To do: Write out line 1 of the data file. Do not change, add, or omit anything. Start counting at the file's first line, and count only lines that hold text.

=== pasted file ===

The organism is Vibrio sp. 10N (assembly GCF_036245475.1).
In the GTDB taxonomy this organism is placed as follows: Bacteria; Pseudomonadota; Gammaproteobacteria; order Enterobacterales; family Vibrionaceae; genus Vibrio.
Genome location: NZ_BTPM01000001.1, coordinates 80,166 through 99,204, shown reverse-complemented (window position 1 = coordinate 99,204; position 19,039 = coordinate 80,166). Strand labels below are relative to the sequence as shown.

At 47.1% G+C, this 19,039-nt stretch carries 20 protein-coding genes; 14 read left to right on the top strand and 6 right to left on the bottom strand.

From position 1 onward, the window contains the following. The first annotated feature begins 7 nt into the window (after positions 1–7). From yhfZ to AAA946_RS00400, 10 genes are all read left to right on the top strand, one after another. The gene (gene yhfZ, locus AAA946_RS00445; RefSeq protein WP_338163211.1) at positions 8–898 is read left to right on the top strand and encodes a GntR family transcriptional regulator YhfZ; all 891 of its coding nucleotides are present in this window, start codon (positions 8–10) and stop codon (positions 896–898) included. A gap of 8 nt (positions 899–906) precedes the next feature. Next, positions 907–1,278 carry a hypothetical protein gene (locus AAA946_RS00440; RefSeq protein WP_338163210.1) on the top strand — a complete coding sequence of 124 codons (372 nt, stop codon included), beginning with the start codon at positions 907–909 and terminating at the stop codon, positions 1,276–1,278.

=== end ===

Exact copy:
The organism is Vibrio sp. 10N (assembly GCF_036245475.1).